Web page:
By Anatoly Liberman
Ever since I wrote a post on skeptic and ascetic, I have been meaning to return to the sc ~ sk oddity, especially in connection with the prospects of Spelling Reform. In my previous discussion of the reform (a measure that I support wholeheartedly), I highlighted my disagreements with most of its advocates. Those who recognize the absurdity of the present system usually try to save the English spelling world (there must be such a community matching the English speaking world) overnight. They offer numerous reasonable changes, spell giv and hav (= give and have), and so on, whereas my idea is that the reformers should move at a snail’s pace, nibbling rather than hammering away at one inconspicuous rule after another, ignoring the most frequent words (which means that have, give, and their ilk will preserve their useless final e), and choosing their targets after considering the impact of their actions on those who have mastered the horrors of English spelling and cling to this useless treasure. Expunge some double letters, replace ph with f, abolish the dependent ~ dependant contrast, and so on.
Native speakers/spellers of the Romance languages do very well without the letter k, whereas in English we have cat alongside its offspring kitten. It would be ideal to go in the opposite direction, that, is to get rid of c and spell sensus (= census) like senses and kat (= cat) like kitten. After all, we extend equal rights to Kate and Cathy, to say nothing of Rebecca ~ Becca and Becky. But such a change would be too revolutionary. Who will agree to pet a kat? (Though I’ve seen kat food in ads, and, apparently, “kats” don’t mind the product.) By contrast, changing sc to sk in all words, except for proper and place names, would be relatively painless. An etymological dictionary informs us that scrimmage ~ scrummage is an alteration of skirmish. Skirmish and scrimmage were first recorded in the 14th and the 15th century respectively. Skirmish is a word of Romance origin and could be expected to begin with sc. Modern speakers do not know the origin of this word and will be content to spell both skirmish and scrimmage with sk. Likewise, scrimp and skimp would survive if spelled similarly (with sk-). Our present day norm is heir to a welter of partly arbitrary scribal variants pulling in different directions.
Opponents of the reform profess devotion to the past and say that spelling should be a mirror of language history. God forbid! Why voluntarily return to the Middle Ages? It is rewarding to be immersed, not to live in them. Archaists should note how many words are spelled in violation of history. Skirmish, as pointed out, is a borrowing from Old French and has sk, while screed continues Old Engl. screade and rightfully begins with sc, as it did in days of yore. (More examples to follow.) According to The Oxford Dictionary of English Etymology, the origin of skimp and scrimp is unknown; other dictionaries are less pessimistic on that score. Be that as it may, there is no justification for spelling them with different initial groups.
Old English had many words beginning with sc. Later, sc– turned into sh-, as in ship, sheep, and shear (Old Engl. scip, scep, sceran). The Scandinavian invasion of medieval England, a major consequence of the Viking raids, resulted in the emergence of thousands of Old Danish words in Middle English (especially in its northern dialects). Old Danish had initial sk, and today, when we encounter an English word beginning with a group pronounced as sk (regardless of the spelling), we may suggest that we are dealing with a borrowing from Old Norse, even though the key name Scandinavia has been Latinized (in the Scandinavian languages it is, naturally, spelled with sk). And indeed, scathe (to return to the title of this essay) entered English in the 13th century in the form skathi and superseded the native form sceatha “malefactor; injury.” (I have partly modernized the spelling.) Since scathe has a Norse etymon, it should be spelled with sk, but it is not.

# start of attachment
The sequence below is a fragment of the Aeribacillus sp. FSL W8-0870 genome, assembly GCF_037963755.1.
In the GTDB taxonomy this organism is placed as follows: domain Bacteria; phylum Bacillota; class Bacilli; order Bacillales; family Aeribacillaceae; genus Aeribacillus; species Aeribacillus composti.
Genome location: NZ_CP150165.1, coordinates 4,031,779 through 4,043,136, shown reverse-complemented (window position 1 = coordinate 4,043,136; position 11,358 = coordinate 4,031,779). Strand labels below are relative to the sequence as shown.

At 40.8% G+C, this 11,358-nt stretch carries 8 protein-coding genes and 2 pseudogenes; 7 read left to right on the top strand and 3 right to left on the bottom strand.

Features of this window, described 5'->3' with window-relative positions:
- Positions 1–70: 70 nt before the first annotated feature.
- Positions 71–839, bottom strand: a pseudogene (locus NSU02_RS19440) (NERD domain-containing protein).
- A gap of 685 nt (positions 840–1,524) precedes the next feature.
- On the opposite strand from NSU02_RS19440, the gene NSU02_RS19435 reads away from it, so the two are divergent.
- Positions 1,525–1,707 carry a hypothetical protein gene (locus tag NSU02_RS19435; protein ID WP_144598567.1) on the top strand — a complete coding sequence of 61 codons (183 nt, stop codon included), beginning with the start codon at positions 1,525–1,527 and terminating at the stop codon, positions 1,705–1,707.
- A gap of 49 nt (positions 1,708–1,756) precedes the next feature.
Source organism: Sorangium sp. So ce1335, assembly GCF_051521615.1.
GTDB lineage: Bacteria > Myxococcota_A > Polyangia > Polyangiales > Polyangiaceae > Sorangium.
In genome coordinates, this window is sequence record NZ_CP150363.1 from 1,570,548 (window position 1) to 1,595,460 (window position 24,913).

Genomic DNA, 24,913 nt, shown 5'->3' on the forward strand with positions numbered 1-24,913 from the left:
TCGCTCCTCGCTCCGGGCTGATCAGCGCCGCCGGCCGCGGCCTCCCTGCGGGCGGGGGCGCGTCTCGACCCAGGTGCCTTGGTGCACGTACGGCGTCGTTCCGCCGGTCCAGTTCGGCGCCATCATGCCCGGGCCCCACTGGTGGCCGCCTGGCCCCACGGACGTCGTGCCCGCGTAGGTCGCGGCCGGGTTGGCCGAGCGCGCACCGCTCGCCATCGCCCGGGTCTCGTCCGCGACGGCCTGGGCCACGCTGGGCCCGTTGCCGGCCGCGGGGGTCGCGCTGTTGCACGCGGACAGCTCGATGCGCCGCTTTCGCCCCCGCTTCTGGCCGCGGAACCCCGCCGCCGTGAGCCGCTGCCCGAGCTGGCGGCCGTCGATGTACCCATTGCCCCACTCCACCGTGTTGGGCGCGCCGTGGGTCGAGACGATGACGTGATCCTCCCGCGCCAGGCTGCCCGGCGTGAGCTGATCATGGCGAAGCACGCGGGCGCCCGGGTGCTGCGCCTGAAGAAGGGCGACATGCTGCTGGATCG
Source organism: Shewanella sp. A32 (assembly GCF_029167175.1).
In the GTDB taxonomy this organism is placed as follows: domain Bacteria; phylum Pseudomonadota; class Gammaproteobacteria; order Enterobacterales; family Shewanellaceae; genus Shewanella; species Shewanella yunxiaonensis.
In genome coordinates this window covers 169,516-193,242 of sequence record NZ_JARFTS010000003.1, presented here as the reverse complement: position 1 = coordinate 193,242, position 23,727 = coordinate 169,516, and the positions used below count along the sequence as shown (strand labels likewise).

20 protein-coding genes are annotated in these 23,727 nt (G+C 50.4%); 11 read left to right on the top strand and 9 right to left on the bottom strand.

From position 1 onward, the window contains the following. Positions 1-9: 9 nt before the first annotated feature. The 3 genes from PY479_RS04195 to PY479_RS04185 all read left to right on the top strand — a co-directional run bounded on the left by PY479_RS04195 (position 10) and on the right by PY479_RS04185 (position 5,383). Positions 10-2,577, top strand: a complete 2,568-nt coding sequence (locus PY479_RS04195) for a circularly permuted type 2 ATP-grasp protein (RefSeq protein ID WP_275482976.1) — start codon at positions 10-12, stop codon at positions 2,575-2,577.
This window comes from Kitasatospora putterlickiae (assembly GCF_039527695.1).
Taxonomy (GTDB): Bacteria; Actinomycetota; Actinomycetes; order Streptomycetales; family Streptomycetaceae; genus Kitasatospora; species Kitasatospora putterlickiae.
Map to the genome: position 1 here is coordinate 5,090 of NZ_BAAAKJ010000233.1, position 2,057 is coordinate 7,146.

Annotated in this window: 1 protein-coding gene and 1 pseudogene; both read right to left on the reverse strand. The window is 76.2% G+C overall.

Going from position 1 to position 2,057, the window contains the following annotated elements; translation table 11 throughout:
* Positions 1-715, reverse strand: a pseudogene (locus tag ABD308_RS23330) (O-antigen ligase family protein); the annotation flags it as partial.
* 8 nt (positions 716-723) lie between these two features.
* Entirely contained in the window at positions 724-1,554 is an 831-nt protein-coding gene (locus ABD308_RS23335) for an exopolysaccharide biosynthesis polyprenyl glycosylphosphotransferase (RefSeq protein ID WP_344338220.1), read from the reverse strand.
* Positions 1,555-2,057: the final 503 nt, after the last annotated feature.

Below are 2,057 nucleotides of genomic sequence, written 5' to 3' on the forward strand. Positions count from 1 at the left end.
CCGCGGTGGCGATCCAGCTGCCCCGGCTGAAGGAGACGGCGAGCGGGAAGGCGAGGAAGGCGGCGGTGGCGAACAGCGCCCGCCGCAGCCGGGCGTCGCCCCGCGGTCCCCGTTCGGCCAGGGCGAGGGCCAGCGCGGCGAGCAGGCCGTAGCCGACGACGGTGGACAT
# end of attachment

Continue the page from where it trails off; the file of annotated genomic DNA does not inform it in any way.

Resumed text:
Two English nouns are spelled skate. The fish name is a loan from Old Norse, but the device for skating came to English from Dutch. Those who have read Silver Skates won’t be surprised. The name of our great etymologist Walter W. Skeat may be mentioned here. In looking for its origin, one should ignore the most obvious look-alikes. A sceat was an early Old English coin, and scat (from Scandinavian) is “tax; tribute; specifically, a land tax paid in the Shetland Islands.” German Schatz “treasure” is related, and so is possibly Russian skot “cattle” (compare Latin pecunia “cattle” and “money”). However, specialists in the origin of names derive Skeat from the Old Norse adjective skjótr “quick, fleet,” so that the spelling sk is justified.
Wherever one turns, one discovers that sc versus sk is not a safe guide for an amateur etymologist. Contrary to expectation, scare is from Old Norse, and skiff is from Old French. Ski, skill, skin, and sky are loanwords from Old Norse (there is some justice in the world after all), skim is from Old French, while the origin of skillet is debatable. Scaffold is a Romance word, and skald “an old Scandinavian poet” is often spelled scald in British English (under the influence of scald “burn”?). So here is my proposal: do away with sc, spell scatter and scab with sk, and stop tormenting children with the forms each of which has to be learned on an individual basis. Do I think that anyone will heed my advice? You never know.
Anatoly Liberman is the author of Word Origins…And How We Know Them as well as An Analytic Dictionary of English Etymology: An Introduction. His column on word origins, The Oxford Etymologist, appears here, each Wednesday. Send your etymology question to firstname.lastname@example.org; he’ll do his best to avoid responding with “origin unknown.”